The other side sees the U.S. as a white, Christian, English-speaking country. They believe we can tolerate and assimilate a certain number of people who don’t fit that description, but beyond a certain point (and we’re getting well beyond it now) we will lose our national identity. (The Weekly Sift, January 15)

Kim Hampton writes that Trump’s comment about “shithole countries” has made too many people reflexively try to argue for their respectability.

Since the news of “shithole countries” has come out, I have watched Haitian Americans, African immigrants, El Salvadorans, and Africans still on the continent trying to prove that their countries are not “shitholes” or that they (and their families) are worthy of being in the United States (or not being looked down on by the United States). And it has made me so heartbroken. . . .

Welcome to the world of respectability politics. . . . Respectability politics puts the onus on those who are oppressed to show that they are worthy of things that are human birthrights. Respectability politics saps the energy for the things that give life. In short, respectability politics are evil. And evil needs to be called out. (East of Midnight, January 16)

The Rev. Amy Zucker Morgenstern shares what scares her most about Trump’s “latest outrage.”

[W]hat’s got me most in a sweat is the evidence that no one, least of all Trump himself, has control over what Trump says and does. (Sermons in Stones, January 12)

Ministerial search and multiple hymnals

Since she’s not in search this year, the Rev. Dr. Victoria shares a lengthy list of recommendations for ministerial search committees.

When it comes to ministerial search, UUs are pretty thoroughly grounded in 19th century mentality and archetypal consciousness. I know this because I have been studying the evolution of American liberal religious clergy archetype for decades (with particular focus on New England Congregationalist traditions, of which we are part) and I can confidently say that while UUs are catching up to the 21st century in some ways, we are very far behind that in terms of ministerial search and call: both the process and the way we evaluate ministers. We know intellectually that ministers have a very different job now than they did at the end of the 19th century, but our hearts and imaginations are still attached to the expectations of yesteryear. (PeaceBang, January 18)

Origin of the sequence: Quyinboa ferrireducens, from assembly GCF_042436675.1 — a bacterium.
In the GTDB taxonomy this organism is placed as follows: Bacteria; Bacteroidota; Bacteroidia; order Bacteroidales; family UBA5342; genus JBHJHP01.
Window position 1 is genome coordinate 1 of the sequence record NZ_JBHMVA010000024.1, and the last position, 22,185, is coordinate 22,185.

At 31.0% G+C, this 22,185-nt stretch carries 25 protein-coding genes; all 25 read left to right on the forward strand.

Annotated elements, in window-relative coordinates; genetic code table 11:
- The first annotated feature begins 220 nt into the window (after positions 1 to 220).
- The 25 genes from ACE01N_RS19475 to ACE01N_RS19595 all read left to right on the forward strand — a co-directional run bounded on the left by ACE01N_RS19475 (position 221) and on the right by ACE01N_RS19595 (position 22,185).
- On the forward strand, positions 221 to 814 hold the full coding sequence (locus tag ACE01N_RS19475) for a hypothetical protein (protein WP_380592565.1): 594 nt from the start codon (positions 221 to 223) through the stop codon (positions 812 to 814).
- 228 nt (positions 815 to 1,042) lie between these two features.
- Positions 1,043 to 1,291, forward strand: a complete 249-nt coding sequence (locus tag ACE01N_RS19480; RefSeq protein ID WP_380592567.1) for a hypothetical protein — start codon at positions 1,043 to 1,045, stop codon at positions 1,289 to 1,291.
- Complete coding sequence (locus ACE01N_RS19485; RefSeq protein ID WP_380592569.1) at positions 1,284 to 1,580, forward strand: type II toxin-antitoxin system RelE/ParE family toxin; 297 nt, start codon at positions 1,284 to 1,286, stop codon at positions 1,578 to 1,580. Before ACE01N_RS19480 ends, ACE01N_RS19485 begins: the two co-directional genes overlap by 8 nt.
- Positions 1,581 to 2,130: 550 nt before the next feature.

The Rev. Dan Harper happens upon the fact that Unitarians used to have multiple hymnals.

So the vast majority of Unitarian Universalist congregations today use a denominationally-produced hymnal. Why is this? Partly I think it’s because copyright law has become much more strict in the past century; anything published after 1922 is probably covered by copyright, and it can be difficult and expensive to track down copyright owners and buy permission to reprint their text or music; it’s going to take a large-ish organization to have enough resources to deal with copyright challenges. But also I believe we have all bought into the notion that the only “real” hymnal is one published by the denomination. (Yet Another Unitarian Universalist, January 13)